Common
Names

field thistle

pasture thistle


 

 

 

 

 

 

 

 

 

 

Glossary

achene

A dry, one-chambered, single-seeded fruit, formed from a single carpel, with the seed attached to the membranous outer layer (wall) only by the seed stalk; the wall, formed entirely from the wall of the superior ovary, does not split open at maturity, but relies on decay or predation to release the contents.

 

bract

Modified leaf at the base of a flower stalk or flower cluster.

 

involucre

A whorl of bracts beneath or surrounding a flower or flower cluster.

 

peduncle

The stalk of a single flower or flower cluster.

 

pinnatifid

Deeply cut, more than half way to the midrib but not to the midrib, into lobes that are spaced out along the midrib; the lobes do not form separate leaflets.

 

tomentose

Densely covered with short, soft, matted or tangled, woolly, usually white or silvery hairs.

 

wing

A thin, flat, membranous, usually transparent appendage on the margin of a structure.

       

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Flower Head

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  Cirsium discolor (Pasture Thistle)
Allen Chartier
 
  Cirsium discolor (Pasture Thistle)  
     
  Cirsium discolor PASTURE THISTLE
Frank Mayfield
 
  Cirsium discolor PASTURE THISTLE  

 

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  Georgia State Undergraduate Reseach Conference - Thistle
Georgia State University
 
   
 
About

Published on Apr 8, 2014

These undergrads are among nearly 150 students whose work will be highlighted at the Georgia State Undergraduate Research Conference on Thursday, April 10 at the University Center. Students will share their findings through oral presentations, posters, artistic displays, and performances. The event is free and open to the public.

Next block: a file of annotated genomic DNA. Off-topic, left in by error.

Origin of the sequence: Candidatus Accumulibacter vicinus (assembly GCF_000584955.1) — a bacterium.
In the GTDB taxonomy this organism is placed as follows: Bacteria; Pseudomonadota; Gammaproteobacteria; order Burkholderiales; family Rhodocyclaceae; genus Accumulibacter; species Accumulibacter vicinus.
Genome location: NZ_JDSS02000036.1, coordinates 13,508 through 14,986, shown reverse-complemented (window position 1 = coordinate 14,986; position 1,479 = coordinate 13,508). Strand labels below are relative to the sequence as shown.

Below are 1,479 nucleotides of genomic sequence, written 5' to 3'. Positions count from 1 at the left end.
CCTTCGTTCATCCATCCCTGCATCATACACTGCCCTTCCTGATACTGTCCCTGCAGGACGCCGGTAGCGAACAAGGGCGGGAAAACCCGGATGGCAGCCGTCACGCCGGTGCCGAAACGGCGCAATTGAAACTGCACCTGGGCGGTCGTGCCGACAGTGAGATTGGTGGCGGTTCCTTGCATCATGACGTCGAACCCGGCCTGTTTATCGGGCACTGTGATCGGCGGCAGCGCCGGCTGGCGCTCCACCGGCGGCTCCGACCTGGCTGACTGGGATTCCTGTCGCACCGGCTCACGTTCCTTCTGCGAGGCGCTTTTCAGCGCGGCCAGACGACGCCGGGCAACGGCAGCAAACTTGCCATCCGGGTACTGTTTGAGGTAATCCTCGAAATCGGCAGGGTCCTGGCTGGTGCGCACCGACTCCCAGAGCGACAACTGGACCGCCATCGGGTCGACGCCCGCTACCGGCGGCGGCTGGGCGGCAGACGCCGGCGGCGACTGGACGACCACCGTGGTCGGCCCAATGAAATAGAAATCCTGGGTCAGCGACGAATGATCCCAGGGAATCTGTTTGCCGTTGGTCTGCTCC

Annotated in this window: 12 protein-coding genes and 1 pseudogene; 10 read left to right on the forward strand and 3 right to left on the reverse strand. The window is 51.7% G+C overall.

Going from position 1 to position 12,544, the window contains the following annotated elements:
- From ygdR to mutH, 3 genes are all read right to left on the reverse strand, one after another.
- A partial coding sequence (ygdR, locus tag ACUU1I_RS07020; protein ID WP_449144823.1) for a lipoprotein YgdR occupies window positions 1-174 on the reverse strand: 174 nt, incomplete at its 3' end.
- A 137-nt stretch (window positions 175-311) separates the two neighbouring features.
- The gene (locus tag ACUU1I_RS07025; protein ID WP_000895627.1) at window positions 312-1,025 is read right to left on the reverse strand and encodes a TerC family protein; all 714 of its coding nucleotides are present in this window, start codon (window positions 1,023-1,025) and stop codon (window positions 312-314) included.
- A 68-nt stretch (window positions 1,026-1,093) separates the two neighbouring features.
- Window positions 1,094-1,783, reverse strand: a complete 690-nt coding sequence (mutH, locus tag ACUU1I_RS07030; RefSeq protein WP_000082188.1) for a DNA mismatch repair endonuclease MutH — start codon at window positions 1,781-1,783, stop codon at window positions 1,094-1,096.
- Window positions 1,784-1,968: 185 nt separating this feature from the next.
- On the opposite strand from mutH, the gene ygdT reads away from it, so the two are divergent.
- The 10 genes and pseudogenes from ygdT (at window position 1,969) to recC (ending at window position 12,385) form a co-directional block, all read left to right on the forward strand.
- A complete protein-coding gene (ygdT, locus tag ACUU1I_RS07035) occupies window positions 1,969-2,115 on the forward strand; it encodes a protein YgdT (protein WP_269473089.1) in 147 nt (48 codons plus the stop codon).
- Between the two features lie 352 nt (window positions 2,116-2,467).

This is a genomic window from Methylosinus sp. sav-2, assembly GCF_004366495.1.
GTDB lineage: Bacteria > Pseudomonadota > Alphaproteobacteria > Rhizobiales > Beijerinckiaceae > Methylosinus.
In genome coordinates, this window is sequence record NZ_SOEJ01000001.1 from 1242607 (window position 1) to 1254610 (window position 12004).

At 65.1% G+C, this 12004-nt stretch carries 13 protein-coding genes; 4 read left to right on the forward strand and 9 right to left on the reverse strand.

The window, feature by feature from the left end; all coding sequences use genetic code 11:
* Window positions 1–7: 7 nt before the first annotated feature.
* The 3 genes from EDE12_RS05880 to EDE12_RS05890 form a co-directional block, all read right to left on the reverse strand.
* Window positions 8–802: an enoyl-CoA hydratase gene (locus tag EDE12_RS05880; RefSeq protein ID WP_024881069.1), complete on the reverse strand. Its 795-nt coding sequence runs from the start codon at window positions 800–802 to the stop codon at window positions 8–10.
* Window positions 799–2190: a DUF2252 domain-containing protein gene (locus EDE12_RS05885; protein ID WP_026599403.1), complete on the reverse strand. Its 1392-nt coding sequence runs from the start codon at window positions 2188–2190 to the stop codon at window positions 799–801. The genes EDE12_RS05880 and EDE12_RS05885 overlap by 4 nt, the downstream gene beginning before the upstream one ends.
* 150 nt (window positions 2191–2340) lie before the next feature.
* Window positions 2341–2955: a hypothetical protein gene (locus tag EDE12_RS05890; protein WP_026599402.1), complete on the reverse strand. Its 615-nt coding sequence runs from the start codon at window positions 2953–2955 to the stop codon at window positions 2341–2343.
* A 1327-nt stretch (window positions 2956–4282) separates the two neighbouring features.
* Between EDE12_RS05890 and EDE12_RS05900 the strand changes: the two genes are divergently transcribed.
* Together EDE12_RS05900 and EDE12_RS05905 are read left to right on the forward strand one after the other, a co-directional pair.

RANDI ALLEN, AMALIA GRAELL AND ADANI PUJADA

Year: Seniors

Major: Biology, College of Arts and Sciences

Title of Research Project: "Antimicrobial Activity of Cirsium discolor Flower Extract against Staphylococcus aureus and Acinetobacter baummannii"

The Project:
When it comes to fighting bacterial infections, modern medicine is starting to lose the war. Bacteria are becoming increasingly resistant to every antibiotic that's in a doctor's arsenal, and scientists are working to find new ways to fight infections as the old medicines fail.

Allen, Graell and Pujada looked to see if Cirsium discolor, a type of field thistle, could fight two different bacteria. One, Staphylococcus aureus is the source of staph infections that can cause numerous diseases: pneumonia, heart failure and severe bone inflammation. Acinetobacter baummannii is a stubborn organism that often makes its home in hospitals, causing infections that are incredibly difficult to treat with existing antibiotics.

While this particular thistle is known to help lower blood pressure, scientists have never investigated whether it could fight bacteria -- until now. Through their research, this undergraduate team found that there is a chemical compound in the thistle's extract that fights both species of bacteria.

Choosing the Research Subject:
For Pujada, the possibility of new discoveries in medicine in nature was exciting. She, Allen and Graell took a class on medicinal plants, taught by their research faculty sponsor, Maria Nagy.

"I liked the idea of picking out our own plants, then going back to use those plants to help find new antibiotics," she said.

Fun Fact:
When not busy in the lab, Allen likes to try her hand in the kitchen.

"I enjoy Cake Boss and shows like that, and I play and mimic like I'm on the show," she said. "I have my family members try out the disasters -- and sometimes they taste good, sometimes not so much."